Anticipating the Nature: Environmental Sciences and the Earth Future

Life, mind and possibly society are based on self-organizing complexity, related to the anticipation capacity. Today, we have to face global and local environmental crisis and the questions themselves are unknown; we need holistic and anticipatory approaches for more integrated science.

Different scientific disciplines dealing with environment (including physics, biology, biomedicine, landscape ecology and sustainability science, to mention but a few) attempt to figure out the possible futures of the nature and social-ecological systems. The issue of the future is scattered across many different research fields. An explicit focus on the future might improve scientific support to decision and policy making in environmental management, and in facing uncertain environmental changes (comprising e.g. natural calamities).

We are interested in creating a profitable conversation about methodological proposals, reviews of applications, forthcoming progresses related to anticipation produced by environmental sciences focused on the future. We further invite presentations on multidisciplinary studies and theoretical investigations into the interrelation among disciplines in thinking about the future (and preparing for the desirable one).

Topics of interest include but are not limited to:

o    Environmental sciences and anticipation: approaches, assumptions, time ranges, consideration of uncertainties

o    Case studies: impacts of anticipation on real decision making

o    Anticipation capacity building and support to resilience of ecosystems and of social-ecological systems

Proponents

  • Emanuele Eccel (IASMA Research and Innovation Centre, Fondazione Edmund Mach)
  • Alessandro Gretter (IASMA Research and Innovation Centre, Fondazione Edmund Mach)
  • Rocco Scolozzi (University of Trento, Futurables.com)

Relevant information

  • To submit an abstract to this workshop send a mail to This email address is being protected from spambots. You need JavaScript enabled to view it. before June 15, 2015.
  • Further information on the conference is available from www.projectanticipation.org
  • Workshop speakers should register and pay the conference fee:
    • Early registration (before 1 September 2015): € 150
    • Late registration (from 1 September 2015): € 200

Important dates

  • Abstract submission: 15 June 2015
  • Final program: 30 June 2015
  • Early registration: Before 1 September 2015
  • Deadline registration: 20 October 2015

The registration is now open: https://webapps.unitn.it/Apply/en/Web/Home/convegni

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Anticipation as Deep Driver for a New Paradigm

Paradigm change is driven by circumstances and events shaped in the past. But a deterministic view of history overlooks the immense importance of anticipation as a driver for evolutionary and revolutionary change. Paradigm change actually occurs only when a new vision emerges of the nature of reality -- whether physical, social or intellectual -- which is translated into a new organization of values, ideas, knowledge, or social activity. At the same time, paradigm change is impeded by the inordinate importance accorded to current centers of power, prevailing forms of social organization, vested interests and the momentum of pre-existing conditions. These forces tend to blind us to the very possibility of radical change until after it has already occurred.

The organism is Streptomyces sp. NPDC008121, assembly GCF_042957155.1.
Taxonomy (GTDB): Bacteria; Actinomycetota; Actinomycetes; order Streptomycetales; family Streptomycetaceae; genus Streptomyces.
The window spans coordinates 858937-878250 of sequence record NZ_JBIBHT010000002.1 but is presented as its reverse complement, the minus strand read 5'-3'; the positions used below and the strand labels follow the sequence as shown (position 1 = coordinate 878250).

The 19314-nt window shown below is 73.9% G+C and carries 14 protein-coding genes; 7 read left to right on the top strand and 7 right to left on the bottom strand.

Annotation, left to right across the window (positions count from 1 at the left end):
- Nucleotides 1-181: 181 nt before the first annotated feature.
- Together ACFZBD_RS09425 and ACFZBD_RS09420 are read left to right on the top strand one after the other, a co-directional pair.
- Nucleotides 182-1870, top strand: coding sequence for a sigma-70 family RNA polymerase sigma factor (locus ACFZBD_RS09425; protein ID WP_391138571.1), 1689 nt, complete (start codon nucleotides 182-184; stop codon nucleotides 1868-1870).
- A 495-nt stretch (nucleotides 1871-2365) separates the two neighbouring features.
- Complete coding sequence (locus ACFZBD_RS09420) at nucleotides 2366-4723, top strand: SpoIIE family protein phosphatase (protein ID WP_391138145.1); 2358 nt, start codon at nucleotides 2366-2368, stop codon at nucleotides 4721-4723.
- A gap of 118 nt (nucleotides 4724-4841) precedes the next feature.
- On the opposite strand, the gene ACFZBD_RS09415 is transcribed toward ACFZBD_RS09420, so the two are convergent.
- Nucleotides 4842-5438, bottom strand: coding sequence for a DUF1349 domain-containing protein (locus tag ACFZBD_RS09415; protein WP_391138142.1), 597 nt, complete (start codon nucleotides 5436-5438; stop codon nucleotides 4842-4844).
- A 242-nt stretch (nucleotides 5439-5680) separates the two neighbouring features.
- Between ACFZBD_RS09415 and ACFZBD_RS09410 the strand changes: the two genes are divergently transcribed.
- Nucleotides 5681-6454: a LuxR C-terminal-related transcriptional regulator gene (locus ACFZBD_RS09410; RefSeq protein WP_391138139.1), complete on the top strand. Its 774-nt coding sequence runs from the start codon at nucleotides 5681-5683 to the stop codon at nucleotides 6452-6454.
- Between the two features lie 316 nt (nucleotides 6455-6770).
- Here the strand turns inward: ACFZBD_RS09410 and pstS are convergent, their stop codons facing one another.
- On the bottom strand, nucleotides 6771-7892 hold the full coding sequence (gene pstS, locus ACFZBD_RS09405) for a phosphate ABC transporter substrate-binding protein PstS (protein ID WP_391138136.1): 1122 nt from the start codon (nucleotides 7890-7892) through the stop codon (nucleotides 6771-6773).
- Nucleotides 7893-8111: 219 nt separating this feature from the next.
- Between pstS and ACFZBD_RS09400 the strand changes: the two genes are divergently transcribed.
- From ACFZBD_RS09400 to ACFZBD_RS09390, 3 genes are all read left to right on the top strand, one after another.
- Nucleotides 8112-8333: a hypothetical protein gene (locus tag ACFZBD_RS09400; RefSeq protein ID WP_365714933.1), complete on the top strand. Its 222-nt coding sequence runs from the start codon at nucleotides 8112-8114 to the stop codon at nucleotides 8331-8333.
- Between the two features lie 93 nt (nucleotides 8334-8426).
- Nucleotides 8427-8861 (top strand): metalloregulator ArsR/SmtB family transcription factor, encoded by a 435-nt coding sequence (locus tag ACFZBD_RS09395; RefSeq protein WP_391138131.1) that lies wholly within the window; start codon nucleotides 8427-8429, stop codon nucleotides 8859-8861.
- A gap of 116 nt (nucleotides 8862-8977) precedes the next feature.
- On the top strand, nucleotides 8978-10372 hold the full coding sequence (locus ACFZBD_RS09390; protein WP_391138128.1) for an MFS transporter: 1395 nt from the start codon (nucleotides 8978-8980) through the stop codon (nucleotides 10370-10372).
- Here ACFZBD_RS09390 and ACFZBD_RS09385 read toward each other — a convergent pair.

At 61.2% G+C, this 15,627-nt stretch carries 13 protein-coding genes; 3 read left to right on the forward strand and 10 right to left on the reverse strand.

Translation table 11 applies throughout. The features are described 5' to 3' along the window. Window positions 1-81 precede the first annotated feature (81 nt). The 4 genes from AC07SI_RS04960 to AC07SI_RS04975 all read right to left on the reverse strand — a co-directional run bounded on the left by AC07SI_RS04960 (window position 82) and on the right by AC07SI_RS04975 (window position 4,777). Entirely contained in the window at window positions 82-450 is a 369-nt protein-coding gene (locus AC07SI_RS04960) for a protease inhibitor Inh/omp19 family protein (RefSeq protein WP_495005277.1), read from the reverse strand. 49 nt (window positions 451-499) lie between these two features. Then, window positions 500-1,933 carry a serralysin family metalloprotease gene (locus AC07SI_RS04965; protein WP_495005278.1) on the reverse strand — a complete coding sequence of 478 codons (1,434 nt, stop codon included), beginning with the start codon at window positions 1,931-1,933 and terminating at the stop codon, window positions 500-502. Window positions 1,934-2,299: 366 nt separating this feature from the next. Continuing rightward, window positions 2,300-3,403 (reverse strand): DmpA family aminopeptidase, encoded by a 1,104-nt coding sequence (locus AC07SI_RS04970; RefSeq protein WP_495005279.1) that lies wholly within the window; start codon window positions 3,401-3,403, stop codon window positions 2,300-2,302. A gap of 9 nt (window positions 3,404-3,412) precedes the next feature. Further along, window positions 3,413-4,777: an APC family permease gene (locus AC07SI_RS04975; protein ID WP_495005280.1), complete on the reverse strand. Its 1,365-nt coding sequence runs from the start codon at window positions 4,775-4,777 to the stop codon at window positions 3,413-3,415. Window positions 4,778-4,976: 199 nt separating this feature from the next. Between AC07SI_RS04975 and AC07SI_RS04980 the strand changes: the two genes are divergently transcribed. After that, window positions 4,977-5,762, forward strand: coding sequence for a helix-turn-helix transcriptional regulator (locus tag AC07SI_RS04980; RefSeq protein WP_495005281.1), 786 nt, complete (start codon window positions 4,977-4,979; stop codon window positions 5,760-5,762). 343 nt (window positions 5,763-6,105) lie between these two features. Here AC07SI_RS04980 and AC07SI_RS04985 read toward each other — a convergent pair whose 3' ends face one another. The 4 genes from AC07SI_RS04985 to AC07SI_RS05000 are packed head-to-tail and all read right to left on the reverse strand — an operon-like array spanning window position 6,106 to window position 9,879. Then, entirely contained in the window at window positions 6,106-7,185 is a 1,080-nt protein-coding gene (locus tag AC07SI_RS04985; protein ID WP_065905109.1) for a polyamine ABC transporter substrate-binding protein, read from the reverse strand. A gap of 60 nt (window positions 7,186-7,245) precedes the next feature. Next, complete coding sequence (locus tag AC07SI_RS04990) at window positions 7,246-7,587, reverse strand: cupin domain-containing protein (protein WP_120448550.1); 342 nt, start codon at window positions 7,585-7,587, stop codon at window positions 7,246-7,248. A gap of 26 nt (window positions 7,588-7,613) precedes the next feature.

This session explores the potential applications of the emerging discipline of Anticipation to advance the research program on social paradigm change conducted over the past three years by the World Academy of Art & Science. It will examine the role of anticipation in framing the movement toward a new paradigm in human development capable of effectively addressing the pressing challenges confronting humanity today. Topics will include

  • The power of ideas to change the world
  • Values of drivers of change
  • The revolution of rising expectations
  • The role of the visionary individual as catalyst for change

Conveners

  • Garry Jacobs -- Chief Executive Officer, World Academy of Art and Science; Chairman of the Board of Directors, World University Consortium; Editor, Cadmus Journal; Vice President, The Mother’s Service Society, a social science research institute (India).
  • Winston Nagan -- Samuel T. Dell Research Scholar Professor of Law, Levin College of Law (University of Florida); Founding Director, Institute for Human Rights and Peace Development; Chairman of the Board of Trustees, World Academy of Art and Science.

Relevant information

Presentations

NP1 NEW PARADIGM 1 – Chair: Winston Nagan (University of Florida)

  • JACOBS, Gary (World Academy of Arts and Science), Anticipation as a trans-disciplinary driver of social evolution

  • SAAVEDRA-RIVANO, Neantro (University of Tsukuba), First Elements Towards the Foundations on an Anticipatory Approach in Economics

  • HOEDL, Eric (European Academy of Sciences and Arts), European Union's long-term anticipation studies 2025, 2030, and 2050

  • GAVRANKAPETANOVIĆFaris and Bojan ŠOŠIĆ (Academy of Sciences and Arts of Bosnia and Herzegovina), Are we losing individual leadership potential in the current global trends?

NP2 NEW PARADIGM 2 – Chair: Gary Jacobs (World Academy of Arts and Science)

  • NAGAN, Winston (University of Florida), Anticipation, law, prediction and problem solving

  • ZUCCONI, Alberto (IACP-Istituto dell’Approccio Centrato sulla Persona), The anticipatory value of the person-centered and people-centered approaches